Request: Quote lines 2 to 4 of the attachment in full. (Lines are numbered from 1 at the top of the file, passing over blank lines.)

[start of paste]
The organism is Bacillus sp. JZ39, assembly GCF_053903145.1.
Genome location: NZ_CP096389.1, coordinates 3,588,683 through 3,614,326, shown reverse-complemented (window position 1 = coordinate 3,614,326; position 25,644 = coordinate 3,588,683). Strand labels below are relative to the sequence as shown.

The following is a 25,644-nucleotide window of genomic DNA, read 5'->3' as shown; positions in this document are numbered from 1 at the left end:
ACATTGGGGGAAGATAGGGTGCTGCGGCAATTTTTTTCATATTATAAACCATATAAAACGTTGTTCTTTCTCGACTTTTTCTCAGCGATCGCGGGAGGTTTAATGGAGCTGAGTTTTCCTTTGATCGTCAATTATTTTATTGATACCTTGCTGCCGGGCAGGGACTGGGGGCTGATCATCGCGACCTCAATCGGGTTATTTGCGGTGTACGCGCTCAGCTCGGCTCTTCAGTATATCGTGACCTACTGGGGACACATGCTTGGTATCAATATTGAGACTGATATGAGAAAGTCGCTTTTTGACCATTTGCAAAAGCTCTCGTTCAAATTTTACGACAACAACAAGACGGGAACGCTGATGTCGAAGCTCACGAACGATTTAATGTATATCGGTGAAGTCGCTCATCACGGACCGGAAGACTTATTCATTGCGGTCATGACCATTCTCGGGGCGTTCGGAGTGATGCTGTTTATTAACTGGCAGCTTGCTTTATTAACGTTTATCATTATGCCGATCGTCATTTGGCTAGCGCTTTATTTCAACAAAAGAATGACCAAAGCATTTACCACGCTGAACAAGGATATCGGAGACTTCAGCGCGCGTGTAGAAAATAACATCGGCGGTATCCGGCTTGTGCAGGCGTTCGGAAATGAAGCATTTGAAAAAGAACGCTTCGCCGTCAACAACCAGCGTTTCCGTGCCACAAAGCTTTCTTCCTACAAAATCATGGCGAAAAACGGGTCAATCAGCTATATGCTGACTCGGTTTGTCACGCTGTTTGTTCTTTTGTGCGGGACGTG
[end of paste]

Genome location: NZ_CP096389.1, coordinates 3,588,683 through 3,614,326, shown reverse-complemented (window position 1 = coordinate 3,614,326; position 25,644 = coordinate 3,588,683). Strand labels below are relative to the sequence as shown.

The following is a 25,644-nucleotide window of genomic DNA, read 5'->3' as shown; positions in this document are numbered from 1 at the left end:
ACATTGGGGGAAGATAGGGTGCTGCGGCAATTTTTTTCATATTATAAACCATATAAAACGTTGTTCTTTCTCGACTTTTTCTCAGCGATCGCGGGAGGTTTAATGGAGCTGAGTTTTCCTTTGATCGTCAATTATTTTATTGATACCTTGCTGCCGGGCAGGGACTGGGGGCTGATCATCGCGACCTCAATCGGGTTATTTGCGGTGTACGCGCTCAGCTCGGCTCTTCAGTATATCGTGACCTACTGGGGACACATGCTTGGTATCAATATTGAGACTGATATGAGAAAGTCGCTTTTTGACCATTTGCAAAAGCTCTCGTTCAAATTTTACGACAACAACAAGACGGGAACGCTGATGTCGAAGCTCACGAACGATTTAATGTATATCGGTGAAGTCGCTCATCACGGACCGGAAGACTTATTCATTGCGGTCATGACCATTCTCGGGGCGTTCGGAGTGATGCTGTTTATTAACTGGCAGCTTGCTTTATTAACGTTTATCATTATGCCGATCGTCATTTGGCTAGCGCTTTATTTCAACAAAAGAATGACCAAAGCATTTACCACGCTGAACAAGGATATCGGAGACTTCAGCGCGCGTGTAGAAAATAACATCGGCGGTATCCGGCTTGTGCAGGCGTTCGGAAATGAAGCATTTGAAAAAGAACGCTTCGCCGTCAACAACCAGCGTTTCCGTGCCACAAAGCTTTCTTCCTACAAAATCATGGCGAAAAACGGGTCAATCAGCTATATGCTGACTCGGTTTGTCACGCTGTTTGTTCTTTTGTGCGGGACGTG